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EGYPTIANS, NOT GREEKS WERE TRUE FATHERS OF MEDICINE

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Bianca
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« on: June 01, 2007, 09:06:35 am »










                                 EGYPTIANS, NOT GREEKS WERE TRUE FATHERS OF MEDICINE


   



Scientists examining documents dating back 3,500 years say they have found proof that the origins of modern medicine lie in ancient Egypt and not with Hippocrates and the Greeks.

The research team from the KNH Centre for Biomedical Egyptology at The University of Manchester discovered the evidence in medical papyri written in 1,500BC – 1,000 years before Hippocrates was born.

"Classical scholars have always considered the ancient Greeks, particularly Hippocrates, as being the fathers of medicine but our findings suggest that the ancient Egyptians were practising a credible form of pharmacy and medicine much earlier," said Dr Jackie Campbell.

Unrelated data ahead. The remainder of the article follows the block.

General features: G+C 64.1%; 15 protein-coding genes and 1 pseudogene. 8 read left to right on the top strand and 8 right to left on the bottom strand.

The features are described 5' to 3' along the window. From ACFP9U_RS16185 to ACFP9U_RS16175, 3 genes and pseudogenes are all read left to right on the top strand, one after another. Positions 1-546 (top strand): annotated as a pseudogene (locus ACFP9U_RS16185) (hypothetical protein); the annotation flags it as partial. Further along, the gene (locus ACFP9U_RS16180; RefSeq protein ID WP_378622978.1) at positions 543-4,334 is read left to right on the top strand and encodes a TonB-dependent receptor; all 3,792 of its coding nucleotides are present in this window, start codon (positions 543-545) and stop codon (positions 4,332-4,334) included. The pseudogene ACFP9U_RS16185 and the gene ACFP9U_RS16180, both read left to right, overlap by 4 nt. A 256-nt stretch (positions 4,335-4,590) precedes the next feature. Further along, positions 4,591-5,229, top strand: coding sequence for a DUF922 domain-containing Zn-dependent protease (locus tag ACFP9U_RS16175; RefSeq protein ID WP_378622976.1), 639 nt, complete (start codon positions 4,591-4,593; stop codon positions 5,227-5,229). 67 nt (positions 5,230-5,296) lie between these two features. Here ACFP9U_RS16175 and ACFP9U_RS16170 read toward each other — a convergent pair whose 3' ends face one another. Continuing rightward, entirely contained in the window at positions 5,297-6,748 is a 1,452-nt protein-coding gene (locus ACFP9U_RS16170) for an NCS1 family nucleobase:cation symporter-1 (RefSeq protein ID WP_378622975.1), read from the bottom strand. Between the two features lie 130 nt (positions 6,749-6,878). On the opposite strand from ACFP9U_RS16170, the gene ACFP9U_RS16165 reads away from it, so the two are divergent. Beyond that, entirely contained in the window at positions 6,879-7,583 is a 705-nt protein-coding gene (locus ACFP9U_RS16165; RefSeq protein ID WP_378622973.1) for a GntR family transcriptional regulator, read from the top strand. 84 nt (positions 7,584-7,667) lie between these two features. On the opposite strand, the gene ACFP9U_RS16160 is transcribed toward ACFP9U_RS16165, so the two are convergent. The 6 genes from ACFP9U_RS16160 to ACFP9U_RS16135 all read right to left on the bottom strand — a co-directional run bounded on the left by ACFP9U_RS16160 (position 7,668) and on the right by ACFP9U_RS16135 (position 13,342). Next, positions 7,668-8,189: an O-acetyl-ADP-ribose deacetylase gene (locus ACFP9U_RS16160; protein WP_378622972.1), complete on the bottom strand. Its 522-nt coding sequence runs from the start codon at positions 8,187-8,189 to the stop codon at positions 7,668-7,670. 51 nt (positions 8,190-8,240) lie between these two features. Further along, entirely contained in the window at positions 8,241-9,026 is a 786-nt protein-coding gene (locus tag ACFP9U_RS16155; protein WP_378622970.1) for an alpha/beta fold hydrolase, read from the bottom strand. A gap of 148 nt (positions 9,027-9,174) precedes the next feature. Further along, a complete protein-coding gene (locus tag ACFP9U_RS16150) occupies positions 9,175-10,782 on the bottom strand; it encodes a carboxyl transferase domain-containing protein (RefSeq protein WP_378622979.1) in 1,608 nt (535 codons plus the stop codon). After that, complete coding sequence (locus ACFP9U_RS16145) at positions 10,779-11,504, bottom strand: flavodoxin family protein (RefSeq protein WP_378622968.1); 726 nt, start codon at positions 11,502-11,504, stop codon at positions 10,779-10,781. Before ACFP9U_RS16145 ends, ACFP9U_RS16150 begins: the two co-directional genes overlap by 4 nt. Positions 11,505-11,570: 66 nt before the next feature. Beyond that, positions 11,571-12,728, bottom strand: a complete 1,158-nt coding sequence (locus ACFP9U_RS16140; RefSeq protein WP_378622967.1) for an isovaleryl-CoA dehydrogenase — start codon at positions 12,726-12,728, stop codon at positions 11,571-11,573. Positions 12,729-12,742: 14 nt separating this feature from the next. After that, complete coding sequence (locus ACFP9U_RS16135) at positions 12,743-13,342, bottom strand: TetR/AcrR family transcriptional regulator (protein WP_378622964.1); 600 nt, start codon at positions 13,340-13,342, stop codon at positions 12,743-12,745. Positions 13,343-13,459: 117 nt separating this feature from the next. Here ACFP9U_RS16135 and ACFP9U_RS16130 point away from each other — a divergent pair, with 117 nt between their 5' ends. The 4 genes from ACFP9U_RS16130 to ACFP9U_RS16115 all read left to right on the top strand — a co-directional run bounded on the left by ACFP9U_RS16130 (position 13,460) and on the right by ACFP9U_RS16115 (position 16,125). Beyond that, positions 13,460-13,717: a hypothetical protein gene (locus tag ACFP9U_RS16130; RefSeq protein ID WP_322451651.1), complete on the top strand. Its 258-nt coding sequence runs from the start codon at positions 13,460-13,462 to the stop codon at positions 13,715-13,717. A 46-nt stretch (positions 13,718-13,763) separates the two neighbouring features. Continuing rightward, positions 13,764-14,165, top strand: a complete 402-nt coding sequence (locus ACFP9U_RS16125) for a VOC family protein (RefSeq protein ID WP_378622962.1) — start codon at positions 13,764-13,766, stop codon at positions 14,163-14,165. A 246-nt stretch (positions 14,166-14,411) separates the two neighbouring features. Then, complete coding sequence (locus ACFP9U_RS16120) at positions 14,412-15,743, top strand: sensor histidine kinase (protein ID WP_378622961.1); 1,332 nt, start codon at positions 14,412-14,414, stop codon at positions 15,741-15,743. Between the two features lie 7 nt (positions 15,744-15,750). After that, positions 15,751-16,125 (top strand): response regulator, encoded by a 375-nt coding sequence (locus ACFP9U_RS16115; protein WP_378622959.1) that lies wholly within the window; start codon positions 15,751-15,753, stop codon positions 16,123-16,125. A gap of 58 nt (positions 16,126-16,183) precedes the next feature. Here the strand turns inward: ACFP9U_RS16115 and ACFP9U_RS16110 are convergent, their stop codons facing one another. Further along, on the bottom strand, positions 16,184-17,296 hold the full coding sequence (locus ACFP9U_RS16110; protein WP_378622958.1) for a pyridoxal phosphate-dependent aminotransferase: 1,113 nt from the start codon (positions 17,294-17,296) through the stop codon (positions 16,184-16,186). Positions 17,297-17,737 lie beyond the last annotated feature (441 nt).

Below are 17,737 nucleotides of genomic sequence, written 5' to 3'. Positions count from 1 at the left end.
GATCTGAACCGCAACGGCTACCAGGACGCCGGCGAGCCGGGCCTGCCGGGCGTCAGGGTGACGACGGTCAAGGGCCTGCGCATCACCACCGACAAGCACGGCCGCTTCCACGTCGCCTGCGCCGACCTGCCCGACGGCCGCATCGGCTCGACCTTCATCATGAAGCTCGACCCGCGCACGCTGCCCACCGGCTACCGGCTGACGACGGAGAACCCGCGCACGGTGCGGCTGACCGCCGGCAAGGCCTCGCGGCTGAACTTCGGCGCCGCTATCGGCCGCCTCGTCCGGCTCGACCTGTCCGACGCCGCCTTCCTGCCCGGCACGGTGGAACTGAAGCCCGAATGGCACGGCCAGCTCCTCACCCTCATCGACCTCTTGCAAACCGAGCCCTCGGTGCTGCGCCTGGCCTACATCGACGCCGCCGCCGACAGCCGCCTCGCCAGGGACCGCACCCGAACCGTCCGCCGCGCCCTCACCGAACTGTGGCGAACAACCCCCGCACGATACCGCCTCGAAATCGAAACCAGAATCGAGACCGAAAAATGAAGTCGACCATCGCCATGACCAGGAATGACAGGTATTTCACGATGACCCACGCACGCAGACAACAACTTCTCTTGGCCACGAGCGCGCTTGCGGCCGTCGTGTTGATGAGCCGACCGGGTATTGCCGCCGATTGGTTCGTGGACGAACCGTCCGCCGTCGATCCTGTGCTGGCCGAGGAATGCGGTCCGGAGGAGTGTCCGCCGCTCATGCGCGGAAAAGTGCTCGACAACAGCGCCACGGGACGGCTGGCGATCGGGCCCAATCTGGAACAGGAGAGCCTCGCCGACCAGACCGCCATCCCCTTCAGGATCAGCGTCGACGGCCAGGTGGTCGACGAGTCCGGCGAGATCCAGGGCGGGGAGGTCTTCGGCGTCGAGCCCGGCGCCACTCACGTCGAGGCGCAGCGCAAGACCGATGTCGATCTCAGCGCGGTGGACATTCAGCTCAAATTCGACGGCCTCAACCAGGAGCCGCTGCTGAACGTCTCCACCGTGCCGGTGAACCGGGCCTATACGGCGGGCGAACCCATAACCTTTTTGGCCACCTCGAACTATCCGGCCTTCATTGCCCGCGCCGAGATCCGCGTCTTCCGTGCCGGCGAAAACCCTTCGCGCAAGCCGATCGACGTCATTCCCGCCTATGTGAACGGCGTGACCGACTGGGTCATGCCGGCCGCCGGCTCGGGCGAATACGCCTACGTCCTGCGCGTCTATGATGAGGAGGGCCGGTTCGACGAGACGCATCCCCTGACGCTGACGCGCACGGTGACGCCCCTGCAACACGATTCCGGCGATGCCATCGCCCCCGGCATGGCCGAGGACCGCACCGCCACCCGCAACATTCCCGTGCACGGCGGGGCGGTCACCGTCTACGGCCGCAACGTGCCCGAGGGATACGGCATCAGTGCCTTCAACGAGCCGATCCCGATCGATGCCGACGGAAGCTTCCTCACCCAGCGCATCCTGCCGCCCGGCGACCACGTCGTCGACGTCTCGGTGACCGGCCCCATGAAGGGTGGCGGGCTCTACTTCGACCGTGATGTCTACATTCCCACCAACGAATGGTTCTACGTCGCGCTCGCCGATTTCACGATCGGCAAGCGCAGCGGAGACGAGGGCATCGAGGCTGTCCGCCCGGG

"When we compared the ancient remedies against modern pharmaceutical protocols and standards, we found the prescriptions in the ancient documents not only compared with pharmaceutical preparations of today but that many of the remedies had therapeutic merit."



The medical documents, which were first discovered in the mid-19th century, showed that ancient Egyptian physicians treated wounds with honey, resins and metals known to be antimicrobial.

The team also discovered prescriptions for laxatives of castor oil and colocynth and bulk laxatives of figs and bran. Other references show that colic was treated with hyoscyamus, which is still used today, and that cumin and coriander were used as intestinal carminatives.

Further evidence showed that musculo-skeletal disorders were treated with rubefacients to stimulate blood flow and poultices to warm and soothe. They used celery and saffron for rheumatism, which are currently topics of pharmaceutical research, and pomegranate was used to eradicate tapeworms, a remedy that remained in clinical use until 50 years ago.